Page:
For many of us, our families and our religions, possibly, provide the moral compass that will guide us in life. And this goes back to our childhood, for many of us. And even with the interviews that I did with public relations managers, they also acknowledge that their parents or religious leaders were the ones who were very influential in building that moral compass. And then they in turn as adults are modeling that same behavior for their employees. And there’s no question in my mind that leaders of organizations are modeling behavior and influencing that organizational culture, and hopefully in an ethical manner.
Is there anything I haven’t asked you that you wanted to touch on with regards to PR and ethics?
Well, let’s see. It’s a wide-ranging field. For me, it’s kind of a passion, as you know. I really enjoy talking about it. Certainly there are a lot of resources for people that are interested in more information, your podcast being one of them. PRSA’s Code of Ethics is probably the granddaddy of all the codes of ethics, as far as I’m concerned. That’s another point for people that are interested in it.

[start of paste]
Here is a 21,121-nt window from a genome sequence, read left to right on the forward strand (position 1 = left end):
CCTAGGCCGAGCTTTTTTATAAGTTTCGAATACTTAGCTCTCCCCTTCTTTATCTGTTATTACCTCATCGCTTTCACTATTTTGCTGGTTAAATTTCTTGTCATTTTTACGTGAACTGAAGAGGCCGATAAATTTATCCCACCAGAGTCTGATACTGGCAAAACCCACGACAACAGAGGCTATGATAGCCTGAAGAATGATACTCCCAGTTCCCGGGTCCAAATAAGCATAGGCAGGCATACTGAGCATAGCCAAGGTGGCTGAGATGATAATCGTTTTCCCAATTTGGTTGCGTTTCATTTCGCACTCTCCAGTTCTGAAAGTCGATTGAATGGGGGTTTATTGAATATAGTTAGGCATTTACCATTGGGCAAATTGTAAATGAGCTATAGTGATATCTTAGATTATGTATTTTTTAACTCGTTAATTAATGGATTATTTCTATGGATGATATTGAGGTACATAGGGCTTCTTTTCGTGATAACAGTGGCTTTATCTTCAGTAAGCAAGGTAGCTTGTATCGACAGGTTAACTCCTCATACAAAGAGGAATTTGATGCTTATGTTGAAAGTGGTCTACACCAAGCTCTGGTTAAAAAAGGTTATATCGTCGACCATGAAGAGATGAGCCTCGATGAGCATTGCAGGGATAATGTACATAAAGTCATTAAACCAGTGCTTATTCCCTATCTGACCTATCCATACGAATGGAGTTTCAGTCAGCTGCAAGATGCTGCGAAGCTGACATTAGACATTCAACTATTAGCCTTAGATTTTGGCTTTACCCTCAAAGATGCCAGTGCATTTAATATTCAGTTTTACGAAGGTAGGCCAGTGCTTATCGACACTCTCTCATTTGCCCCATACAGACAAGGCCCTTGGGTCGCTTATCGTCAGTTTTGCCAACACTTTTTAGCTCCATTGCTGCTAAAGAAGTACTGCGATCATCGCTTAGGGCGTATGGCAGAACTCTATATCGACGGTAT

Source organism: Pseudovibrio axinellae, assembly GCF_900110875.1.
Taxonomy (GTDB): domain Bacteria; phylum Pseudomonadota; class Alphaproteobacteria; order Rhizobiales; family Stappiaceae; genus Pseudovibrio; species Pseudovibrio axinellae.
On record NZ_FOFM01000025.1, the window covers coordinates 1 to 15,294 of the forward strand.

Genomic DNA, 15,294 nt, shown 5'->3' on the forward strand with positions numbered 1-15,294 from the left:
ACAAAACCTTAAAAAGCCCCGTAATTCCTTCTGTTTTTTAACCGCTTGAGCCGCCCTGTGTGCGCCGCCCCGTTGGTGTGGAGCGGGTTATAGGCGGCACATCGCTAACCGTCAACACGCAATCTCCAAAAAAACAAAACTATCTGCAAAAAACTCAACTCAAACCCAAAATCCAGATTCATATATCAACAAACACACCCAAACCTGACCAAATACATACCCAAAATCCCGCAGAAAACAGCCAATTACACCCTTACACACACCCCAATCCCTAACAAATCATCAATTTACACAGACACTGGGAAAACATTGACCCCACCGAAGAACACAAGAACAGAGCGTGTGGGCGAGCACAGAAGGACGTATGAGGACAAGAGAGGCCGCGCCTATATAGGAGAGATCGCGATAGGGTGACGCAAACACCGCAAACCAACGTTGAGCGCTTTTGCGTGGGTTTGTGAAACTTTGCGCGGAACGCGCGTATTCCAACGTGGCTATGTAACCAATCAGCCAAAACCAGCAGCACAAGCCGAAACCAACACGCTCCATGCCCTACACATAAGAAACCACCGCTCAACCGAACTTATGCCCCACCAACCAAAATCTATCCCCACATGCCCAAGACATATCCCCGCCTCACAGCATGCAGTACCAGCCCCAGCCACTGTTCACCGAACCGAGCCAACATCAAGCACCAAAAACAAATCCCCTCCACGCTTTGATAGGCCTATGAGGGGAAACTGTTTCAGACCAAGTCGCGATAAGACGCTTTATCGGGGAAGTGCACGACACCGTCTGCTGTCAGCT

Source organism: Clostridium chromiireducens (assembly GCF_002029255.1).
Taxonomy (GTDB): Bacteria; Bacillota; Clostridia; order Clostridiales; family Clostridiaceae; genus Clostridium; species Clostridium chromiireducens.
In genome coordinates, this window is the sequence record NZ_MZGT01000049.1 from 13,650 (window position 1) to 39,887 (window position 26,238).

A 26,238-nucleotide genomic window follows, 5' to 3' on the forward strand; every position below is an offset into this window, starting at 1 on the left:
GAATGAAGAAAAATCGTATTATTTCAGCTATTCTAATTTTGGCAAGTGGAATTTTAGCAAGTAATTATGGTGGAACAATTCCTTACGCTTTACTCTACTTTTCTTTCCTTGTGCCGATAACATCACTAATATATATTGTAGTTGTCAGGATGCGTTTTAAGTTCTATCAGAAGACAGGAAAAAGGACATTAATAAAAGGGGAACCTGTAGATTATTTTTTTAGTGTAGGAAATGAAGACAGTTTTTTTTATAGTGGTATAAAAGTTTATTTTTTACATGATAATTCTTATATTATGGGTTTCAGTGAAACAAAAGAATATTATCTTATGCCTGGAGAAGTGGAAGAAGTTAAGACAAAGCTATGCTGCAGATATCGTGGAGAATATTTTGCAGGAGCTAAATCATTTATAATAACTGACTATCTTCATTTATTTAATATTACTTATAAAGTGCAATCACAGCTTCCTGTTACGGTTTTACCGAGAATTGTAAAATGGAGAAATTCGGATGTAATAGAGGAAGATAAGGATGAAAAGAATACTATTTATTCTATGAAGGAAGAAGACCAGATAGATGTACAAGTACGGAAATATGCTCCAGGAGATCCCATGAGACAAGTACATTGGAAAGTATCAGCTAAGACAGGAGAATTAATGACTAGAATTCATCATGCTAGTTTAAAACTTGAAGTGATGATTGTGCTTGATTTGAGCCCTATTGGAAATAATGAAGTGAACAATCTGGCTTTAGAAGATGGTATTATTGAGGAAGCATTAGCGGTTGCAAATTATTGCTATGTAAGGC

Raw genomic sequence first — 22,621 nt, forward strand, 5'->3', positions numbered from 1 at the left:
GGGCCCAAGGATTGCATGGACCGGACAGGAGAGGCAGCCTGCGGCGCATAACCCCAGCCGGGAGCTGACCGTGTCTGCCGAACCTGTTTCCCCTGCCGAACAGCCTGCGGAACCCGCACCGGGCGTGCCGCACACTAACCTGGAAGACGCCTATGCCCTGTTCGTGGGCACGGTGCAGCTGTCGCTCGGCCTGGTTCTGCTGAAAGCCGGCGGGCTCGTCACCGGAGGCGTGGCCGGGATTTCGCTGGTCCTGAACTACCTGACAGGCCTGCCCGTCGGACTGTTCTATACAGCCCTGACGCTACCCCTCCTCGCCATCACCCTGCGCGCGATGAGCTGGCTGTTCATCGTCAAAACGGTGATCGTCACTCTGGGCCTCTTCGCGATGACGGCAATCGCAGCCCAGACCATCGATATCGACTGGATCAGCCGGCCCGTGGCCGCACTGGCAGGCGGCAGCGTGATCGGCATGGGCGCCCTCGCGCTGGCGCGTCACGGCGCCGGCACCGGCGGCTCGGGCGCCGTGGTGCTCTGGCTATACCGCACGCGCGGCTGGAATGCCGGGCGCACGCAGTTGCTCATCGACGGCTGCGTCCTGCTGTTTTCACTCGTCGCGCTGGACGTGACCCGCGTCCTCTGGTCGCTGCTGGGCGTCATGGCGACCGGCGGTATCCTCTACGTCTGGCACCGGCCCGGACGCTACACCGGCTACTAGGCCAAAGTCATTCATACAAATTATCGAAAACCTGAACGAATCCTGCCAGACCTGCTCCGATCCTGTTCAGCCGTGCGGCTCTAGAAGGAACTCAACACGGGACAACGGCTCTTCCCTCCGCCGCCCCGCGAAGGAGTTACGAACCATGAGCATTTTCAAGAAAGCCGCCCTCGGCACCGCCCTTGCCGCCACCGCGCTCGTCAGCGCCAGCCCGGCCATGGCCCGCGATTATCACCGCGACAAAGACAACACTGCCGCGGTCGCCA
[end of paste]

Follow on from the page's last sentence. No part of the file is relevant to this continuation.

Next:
And being in an organization, thinking about who you can turn to if you are encountering an ethical problem. And hopefully, your listeners will have someone that they can identify in the workplace that they can go to for if there is an ethical problem. Hopefully, it’s an immediate supervisor. I would hope so. Sometimes it’s not.
But if you’re going to go into an organization, who can you turn to? And I think all of us do need to give some consideration to that. I know in my lifetime, I have had one or two instances where I’ve had to consider it as well, because I’ve observed unethical behavior. And you have to know who to go to resolve it.
Listen to the full interview here:
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- Why businesses need to stick to their purpose and avoid wokewashing – Rebekah Iliff - September 13, 2021